My editor thinks Elvis Costello’s latest album, North, is a lot like Frank Sinatra’s 1954 classic In the Wee Small Hours. He’s right: both recordings are intimate explorations of emotional loss and the rush of new romance. On top of that, the string-backed piano ballads pack an immediate, visceral punch despite their spare instrumentation. When Costello calls, I mention the comparison. “That’s very flattering,” he says from the back of a limousine speeding along the Autobahn somewhere between Berlin and Hamburg. “Sinatra’s album is a masterpiece.” Then he brings up the Diana Krall factor: “People have made assumptions based on changes in my life that the appearance of quiet sounds, of orchestra and piano, has to do with my fiancé,” says Costello. “But I first heard Sinatra’s record when I was less than five years old. I can’t pretend as a child I understood it—I certainly didn’t understand the emotional territory of those songs. But I was familiar with the sound of them.”
Costello has every right to be defensive. He grew up in a household surrounded by the Sinatra, Peggy Lee, Ella Fitzgerald, Mel Tormé and bebop records of his bandleader father’s collection. And even before Krall appeared in his life, he had long demonstrated his taste for torchy piano ballads and lush, orchestrated accompaniment. Just think of his work with the Brodsky Quartet and Burt Bacharach. Still, if Krall isn’t the musical inspiration behind North, she’s certainly Costello’s lyrical muse. Songs like “Fallen,” “Let Me Tell You About Her,” “When Green Eyes Turn Blue,” “I’m in the Mood Again” and “Can You Be True?” all bristle with the excitement of a new love. And the album’s title track (available only as an internet download) speaks playfully of heading to the land of maple leaves, “up where the polar bears and moose and geese will play/and some of them address you en français.”
But Costello admits that while there’s an inference of real life in the songs, they don’t exactly mirror his own life. “Real life is far more complex, messier and takes much longer than it takes to listen to 11 songs,” he says. “They’re not actually life recited. That would be far too tedious and too peculiar to my own experience to be comprehensible. There has to be some craft and distance in making them universal enough to be understood and responded to by other individuals who don’t need to know the details of my life in order to enjoy them.” Adds Costello: “Having said that, the transition that is described from a feeling of desolation after a great loss and sadness (the breakup of his marriage to former Pogue Cait O’Riordan) through a bewilderment and a failure to be able to recognize what’s happening to you and eventually surrendering to the idea of love and taking joy in that is something that I understand from experience.” Got that?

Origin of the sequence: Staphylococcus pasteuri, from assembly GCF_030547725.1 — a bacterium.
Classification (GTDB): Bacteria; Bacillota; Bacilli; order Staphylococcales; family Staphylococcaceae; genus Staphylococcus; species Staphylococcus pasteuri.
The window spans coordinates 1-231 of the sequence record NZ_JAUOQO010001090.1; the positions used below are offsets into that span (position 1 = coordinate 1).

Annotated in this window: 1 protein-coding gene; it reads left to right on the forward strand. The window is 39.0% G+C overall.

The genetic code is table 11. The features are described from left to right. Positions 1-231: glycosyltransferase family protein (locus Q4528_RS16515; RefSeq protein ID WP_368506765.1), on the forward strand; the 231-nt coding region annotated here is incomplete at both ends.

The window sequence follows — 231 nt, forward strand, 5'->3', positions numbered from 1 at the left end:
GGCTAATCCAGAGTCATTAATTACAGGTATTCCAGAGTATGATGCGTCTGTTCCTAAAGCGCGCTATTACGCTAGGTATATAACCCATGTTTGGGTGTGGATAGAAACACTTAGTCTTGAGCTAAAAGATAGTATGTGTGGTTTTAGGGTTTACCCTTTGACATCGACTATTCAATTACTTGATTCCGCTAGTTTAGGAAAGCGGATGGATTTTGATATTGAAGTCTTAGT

I decide to change my approach and ask Costello how he thinks his early fans will feel about the fact that North has only than 12 bars of electric guitar. “You have to accept that those people bought those records when they first came out, and many of them are approximately the same age as me,” he says. “Their experience of life might have led them to a place that they will very much understand this album and not by any means resent that it’s not My Aim is True, Part Two.” Added Costello: “There are also people who are young whose first record of mine might have been The Juliet Letters (with the Brodsky Quartet) or Painted from Memory (with Bacharach) for the very reason that it didn’t necessarily appeal to them when I was actually more abrasive than that. And maybe the lyrical qualities of those records were the very thing that drew them in.”
Certainly old and new fans will be drawn in to the lyrical qualities of North, if they give it half a chance. That, Costello admits, is the challenge. “We live in a time when emotion is often only recognized when it’s histrionic,” he says. “This music doesn’t raise its voice and isn’t accompanied by a backbeat. Obviously, I could have stepped the keys up, amplified the music and transformed the songs the way I’ve done on numerous other occasions. But the nature of these songs demanded a quieter tone.”
Before I let him go, I can’t help but ask if he’s really heading north, as the humorous title song suggests. “No, I’m not moving to Canada,” Costello tells me. “Obviously I’m spending a lot of time in Canada with Diana and it’s wonderful. I love visiting Vancouver and her house in Nanaimo. It’s a beautiful part of the world. There are parts of the country, like Nova Scotia and Newfoundland that I’ve never visited. And we made a pretty big impact when we first came to Toronto. So I’m always happy to be in Canada. But that’s as far as it goes.” So there you go.
Originally published in Inside Entertainment November 2003
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